The Body of Christ is given for you. 

"He himself bore our sins in his body on the tree, so that we might die to sins and live for righteousness; by his wounds you have been healed." (1 Peter 2:24, NIV) [8]

The degree to which you are able to receive the deliverance that this sacrifice provides and implement His teachings in your daily life will determine the type of experience that you have when we come together as a body to worship, to listen to sermons, to observe Communion, to baptize new converts, . . . whatever.

Now the Blood.

2.   The Blood is Christ’s offering given to God for you.

"In the same way, after the supper he took the cup, saying, “This cup is the new covenant in my blood, which is poured out for you." (Luke 22:20, NIV) [9]

The blood was not given to you as was the body of Christ.  It was shed for you, spilled out.  It wasn’t mean to satisfy you.  It was meant to satisfy God.

"When everything had been arranged like this, the priests entered regularly into the outer room to carry on their ministry. But only the high priest entered the inner room, and that only once a year, and never without blood, which he offered for himself and for the sins the people had committed in ignorance." (Hebrews 9:6-7, NIV)

" When Christ came as high priest of the good things that are already here, he went through the greater and more perfect tabernacle that is not man-made, that is to say, not a part of this creation. He did not enter by means of the blood of goats and calves; but he entered the Most Holy Place once for all by his own blood, having obtained eternal redemption. The blood of goats and bulls and the ashes of a heifer sprinkled on those who are ceremonially unclean sanctify them so that they are outwardly clean. How much more, then, will the blood of Christ, who through the eternal Spirit offered himself unblemished to God, cleanse our consciences from acts that lead to death, so that we may serve the living God! For this reason Christ is the mediator of a new covenant, that those who are called may receive the promised eternal inheritance—now that he has died as a ransom to set them free from the sins committed under the first covenant. In the case of a will, it is necessary to prove the death of the one who made it, because a will is in force only when somebody has died; it never takes effect while the one who made it is living. This is why even the first covenant was not put into effect without blood. When Moses had proclaimed every commandment of the law to all the people, he took the blood of calves, together with water, scarlet wool and branches of hyssop, and sprinkled the scroll and all the people. He said, “This is the blood of the covenant, which God has commanded you to keep.” In the same way, he sprinkled with the blood both the tabernacle and everything used in its ceremonies. In fact, the law requires that nearly everything be cleansed with blood, and without the shedding of blood there is no forgiveness." (Hebrews 9:11-22, NIV) [10]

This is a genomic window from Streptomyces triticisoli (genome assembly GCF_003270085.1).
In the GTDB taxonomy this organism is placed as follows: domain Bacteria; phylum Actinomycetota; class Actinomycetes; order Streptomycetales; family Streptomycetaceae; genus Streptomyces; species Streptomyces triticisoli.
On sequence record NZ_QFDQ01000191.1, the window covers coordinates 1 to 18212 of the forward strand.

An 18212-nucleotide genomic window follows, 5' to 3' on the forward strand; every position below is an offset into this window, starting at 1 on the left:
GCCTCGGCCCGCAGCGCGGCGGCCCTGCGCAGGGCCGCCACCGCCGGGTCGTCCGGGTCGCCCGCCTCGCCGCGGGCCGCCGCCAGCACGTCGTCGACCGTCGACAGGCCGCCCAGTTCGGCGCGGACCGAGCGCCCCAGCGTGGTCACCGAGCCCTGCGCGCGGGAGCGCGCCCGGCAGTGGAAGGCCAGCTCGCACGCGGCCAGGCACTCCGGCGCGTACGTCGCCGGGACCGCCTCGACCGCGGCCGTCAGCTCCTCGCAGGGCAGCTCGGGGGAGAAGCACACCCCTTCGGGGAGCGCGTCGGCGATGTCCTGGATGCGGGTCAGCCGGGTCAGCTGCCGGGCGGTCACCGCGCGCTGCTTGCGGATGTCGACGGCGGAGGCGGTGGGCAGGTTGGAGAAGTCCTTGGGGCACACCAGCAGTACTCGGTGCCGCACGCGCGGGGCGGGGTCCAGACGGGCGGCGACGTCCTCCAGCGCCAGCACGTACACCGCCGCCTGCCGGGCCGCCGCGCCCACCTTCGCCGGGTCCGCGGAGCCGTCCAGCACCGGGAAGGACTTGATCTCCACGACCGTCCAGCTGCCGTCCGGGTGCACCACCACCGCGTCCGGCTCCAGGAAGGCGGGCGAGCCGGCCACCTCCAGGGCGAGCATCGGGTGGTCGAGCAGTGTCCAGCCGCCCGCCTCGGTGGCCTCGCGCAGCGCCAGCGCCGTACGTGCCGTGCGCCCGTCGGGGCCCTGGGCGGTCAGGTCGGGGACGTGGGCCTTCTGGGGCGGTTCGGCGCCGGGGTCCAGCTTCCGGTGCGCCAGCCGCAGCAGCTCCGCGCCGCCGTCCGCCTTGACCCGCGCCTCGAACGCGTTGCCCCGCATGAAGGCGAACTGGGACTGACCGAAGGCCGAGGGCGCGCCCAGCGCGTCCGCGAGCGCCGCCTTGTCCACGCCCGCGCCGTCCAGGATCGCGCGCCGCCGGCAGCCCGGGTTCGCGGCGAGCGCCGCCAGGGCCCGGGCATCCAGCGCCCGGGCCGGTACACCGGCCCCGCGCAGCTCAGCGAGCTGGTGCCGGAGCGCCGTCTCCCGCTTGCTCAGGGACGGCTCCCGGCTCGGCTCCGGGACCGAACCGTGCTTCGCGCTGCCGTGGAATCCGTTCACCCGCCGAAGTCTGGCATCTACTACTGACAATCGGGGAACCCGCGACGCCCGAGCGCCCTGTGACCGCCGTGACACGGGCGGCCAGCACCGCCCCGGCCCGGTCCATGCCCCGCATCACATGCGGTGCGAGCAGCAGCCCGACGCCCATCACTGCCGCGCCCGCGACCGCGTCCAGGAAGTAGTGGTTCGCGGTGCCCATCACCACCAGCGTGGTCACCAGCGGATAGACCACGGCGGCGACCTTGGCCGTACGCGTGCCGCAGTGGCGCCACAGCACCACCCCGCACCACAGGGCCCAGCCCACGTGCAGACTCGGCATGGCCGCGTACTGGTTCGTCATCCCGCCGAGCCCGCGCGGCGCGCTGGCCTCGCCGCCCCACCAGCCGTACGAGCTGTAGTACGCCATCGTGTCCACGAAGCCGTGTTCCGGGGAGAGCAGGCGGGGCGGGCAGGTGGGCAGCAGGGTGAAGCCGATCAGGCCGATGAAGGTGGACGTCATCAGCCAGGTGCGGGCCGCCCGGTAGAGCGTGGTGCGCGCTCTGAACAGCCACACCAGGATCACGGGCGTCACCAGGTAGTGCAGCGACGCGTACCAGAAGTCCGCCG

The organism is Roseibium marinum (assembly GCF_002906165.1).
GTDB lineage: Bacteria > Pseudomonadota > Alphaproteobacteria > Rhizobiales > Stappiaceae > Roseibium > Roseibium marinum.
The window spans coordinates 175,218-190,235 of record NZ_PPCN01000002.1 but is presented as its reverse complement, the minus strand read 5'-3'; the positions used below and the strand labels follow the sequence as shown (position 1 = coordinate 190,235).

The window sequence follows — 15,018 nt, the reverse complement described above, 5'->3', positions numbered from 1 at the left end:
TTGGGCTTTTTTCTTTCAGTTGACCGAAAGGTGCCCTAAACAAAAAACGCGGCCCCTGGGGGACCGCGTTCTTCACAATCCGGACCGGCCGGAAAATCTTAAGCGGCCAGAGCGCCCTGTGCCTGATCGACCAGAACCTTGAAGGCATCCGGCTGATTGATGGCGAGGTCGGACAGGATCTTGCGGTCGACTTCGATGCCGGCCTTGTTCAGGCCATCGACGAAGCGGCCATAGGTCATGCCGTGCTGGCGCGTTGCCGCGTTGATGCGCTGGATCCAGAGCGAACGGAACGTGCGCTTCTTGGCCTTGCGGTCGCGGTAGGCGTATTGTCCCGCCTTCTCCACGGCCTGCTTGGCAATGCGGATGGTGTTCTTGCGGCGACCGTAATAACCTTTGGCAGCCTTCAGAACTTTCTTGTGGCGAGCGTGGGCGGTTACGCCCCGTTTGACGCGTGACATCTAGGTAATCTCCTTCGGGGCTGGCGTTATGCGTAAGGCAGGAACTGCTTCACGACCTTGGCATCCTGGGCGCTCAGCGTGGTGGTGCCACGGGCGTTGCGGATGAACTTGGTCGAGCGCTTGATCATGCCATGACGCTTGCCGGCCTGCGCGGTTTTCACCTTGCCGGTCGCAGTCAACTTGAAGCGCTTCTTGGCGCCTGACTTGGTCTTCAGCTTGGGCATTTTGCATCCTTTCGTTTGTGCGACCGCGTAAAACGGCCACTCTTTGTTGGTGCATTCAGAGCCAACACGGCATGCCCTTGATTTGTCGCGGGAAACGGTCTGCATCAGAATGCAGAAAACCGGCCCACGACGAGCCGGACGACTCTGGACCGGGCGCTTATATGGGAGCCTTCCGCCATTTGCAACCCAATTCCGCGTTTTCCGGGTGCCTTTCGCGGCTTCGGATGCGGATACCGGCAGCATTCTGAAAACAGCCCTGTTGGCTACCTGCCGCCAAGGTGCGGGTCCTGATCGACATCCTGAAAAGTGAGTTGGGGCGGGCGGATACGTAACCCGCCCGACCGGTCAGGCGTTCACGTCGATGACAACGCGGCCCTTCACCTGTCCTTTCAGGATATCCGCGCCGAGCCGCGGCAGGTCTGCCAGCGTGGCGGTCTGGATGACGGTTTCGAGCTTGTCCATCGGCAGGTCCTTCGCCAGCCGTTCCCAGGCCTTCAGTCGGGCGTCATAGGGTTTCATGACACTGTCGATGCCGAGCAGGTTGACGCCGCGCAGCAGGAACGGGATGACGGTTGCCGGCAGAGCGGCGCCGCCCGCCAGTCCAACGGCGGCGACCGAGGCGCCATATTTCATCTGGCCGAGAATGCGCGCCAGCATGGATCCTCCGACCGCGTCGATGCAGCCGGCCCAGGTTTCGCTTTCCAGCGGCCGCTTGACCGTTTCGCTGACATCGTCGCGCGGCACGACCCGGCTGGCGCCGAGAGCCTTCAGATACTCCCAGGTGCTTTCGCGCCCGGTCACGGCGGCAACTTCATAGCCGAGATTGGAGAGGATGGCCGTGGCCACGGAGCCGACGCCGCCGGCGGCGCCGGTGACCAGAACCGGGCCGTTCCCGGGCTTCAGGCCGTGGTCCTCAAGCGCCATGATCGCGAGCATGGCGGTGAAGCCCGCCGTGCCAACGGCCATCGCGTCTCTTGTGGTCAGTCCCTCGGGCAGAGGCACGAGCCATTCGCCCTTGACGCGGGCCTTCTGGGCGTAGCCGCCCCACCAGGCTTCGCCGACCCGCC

You see the blood represents the satisfaction of the holiness of God, the justice of God.  His love is beyond all comprehension and yet His Love cannot overrule the notion that sin requires atonement.  Someone has to pay.  It cannot be ignored.

Whenever I ask for or give forgiveness I seem to get or give  the answer, “That’s okay.”  The truth is that the wrong we do is never okay, regardless of what we say.

It took the blood to forgive your sin, my sin and to usher in what  Jesus called a “new covenant” in His blood.  It required a sacrifice once for all, never to be repeated again.  It gives us access to God. 

" Therefore, brothers, since we have confidence to enter the Most Holy Place by the blood of Jesus, by a new and living way opened for us through the curtain, that is, his body, and since we have a great priest over the house of God, let us draw near to God with a sincere heart in full assurance of faith, having our hearts sprinkled to cleanse us from a guilty conscience and having our bodies washed with pure water. Let us hold unswervingly to the hope we profess, for he who promised is faithful." (Hebrews 10:19-23, NIV) [11]